Hidden among the identical cafés of Paris' 6th arrondissement – all outward-facing wicker chairs, overflowing with tourists and locals alike – are remnants of France’s imperial past. Slip past the unassuming facade of Mariage Frères on Rue Christine and into a hushed library of teas: where shopkeepers treat each aromatic tin with the same veneration as a perfectly aged bottle of wine.
Some shops in Paris convey so much ambiance and history that I rate them higher than some monuments and musea. Founded in 1854, although the Mariage family’s history of tea-trading for the East India Company dates back centuries earlier, Mariage Frères has the faded feeling of an apothecary. I am invited to inhale from each evocatively-titled tin: I weigh down my basket with Marco Polo (red fruits in black tea), Thé d’Opéra (green tea with berries), and Wedding Imperial (all caramel and chocolate notes). Tea is sold by weight, or in elegantly uniform tins.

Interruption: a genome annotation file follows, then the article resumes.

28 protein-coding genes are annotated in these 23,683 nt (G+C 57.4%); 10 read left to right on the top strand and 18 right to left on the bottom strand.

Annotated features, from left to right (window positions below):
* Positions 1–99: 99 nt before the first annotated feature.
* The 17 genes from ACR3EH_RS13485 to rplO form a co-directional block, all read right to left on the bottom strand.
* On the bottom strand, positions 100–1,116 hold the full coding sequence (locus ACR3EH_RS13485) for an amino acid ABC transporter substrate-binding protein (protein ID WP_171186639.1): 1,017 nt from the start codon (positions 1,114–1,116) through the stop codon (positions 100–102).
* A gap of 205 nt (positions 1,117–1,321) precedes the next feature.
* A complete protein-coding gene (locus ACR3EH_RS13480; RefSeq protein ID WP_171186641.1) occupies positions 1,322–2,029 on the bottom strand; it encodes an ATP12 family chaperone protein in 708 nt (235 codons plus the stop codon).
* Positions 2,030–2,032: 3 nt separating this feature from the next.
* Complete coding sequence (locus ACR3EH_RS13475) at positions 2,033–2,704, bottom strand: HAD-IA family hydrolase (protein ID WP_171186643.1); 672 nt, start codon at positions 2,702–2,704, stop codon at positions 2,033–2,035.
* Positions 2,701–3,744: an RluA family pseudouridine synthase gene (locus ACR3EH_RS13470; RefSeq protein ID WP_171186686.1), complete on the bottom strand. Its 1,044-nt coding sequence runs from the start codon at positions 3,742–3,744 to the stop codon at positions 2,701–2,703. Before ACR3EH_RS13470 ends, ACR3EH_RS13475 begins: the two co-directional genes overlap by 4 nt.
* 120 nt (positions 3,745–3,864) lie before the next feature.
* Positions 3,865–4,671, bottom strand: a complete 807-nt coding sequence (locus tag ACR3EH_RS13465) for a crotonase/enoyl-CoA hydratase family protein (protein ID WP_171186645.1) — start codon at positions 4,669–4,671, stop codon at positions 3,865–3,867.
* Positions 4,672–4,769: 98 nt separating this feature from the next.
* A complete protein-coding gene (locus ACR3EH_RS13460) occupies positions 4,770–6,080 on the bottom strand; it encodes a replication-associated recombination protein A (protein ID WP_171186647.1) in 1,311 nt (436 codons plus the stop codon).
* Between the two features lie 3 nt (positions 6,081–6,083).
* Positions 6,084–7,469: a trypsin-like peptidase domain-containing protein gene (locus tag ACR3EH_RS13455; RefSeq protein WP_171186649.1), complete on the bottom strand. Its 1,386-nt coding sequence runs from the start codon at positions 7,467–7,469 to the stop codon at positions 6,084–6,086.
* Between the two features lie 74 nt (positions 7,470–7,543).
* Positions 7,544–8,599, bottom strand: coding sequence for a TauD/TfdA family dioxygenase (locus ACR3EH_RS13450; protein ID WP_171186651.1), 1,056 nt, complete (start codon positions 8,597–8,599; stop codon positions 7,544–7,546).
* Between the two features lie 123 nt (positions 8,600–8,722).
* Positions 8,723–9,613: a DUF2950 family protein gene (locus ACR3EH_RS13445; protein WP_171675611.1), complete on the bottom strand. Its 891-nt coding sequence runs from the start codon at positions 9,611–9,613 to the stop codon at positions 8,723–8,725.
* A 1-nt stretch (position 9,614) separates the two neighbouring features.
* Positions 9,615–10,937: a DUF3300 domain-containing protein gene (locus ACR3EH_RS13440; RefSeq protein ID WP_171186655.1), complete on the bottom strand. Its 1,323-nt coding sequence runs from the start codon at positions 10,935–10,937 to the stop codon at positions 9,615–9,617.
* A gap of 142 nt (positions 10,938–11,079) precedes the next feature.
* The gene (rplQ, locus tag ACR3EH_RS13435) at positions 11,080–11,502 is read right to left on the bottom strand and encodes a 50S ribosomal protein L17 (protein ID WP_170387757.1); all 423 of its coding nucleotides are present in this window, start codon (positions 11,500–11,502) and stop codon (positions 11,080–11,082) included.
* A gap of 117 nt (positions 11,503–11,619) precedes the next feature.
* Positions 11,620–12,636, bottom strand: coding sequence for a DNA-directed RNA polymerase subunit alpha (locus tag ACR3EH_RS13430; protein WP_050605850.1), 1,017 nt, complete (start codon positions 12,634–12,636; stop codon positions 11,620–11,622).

But it is upstairs that Mariage Frères reveals its real magic. Linen-suited waiters present steaming teapots – strictly timed to maximize flavor – while expertly paired gateaux shimmer under glass. The atmosphere is reverential – even courtly. Come in planning to stay for an hour or two. You may find yourself lingering for another 100 years.
My personal favorite branch of Mariage Frères can be found at Rue de Grands Augustins, 18, in the 6ième. Other branches exist on Rue de Bourg-Tibourg and Rue Madeleine.
Want to read more? See if you can find the best restaurant Paris has to offer.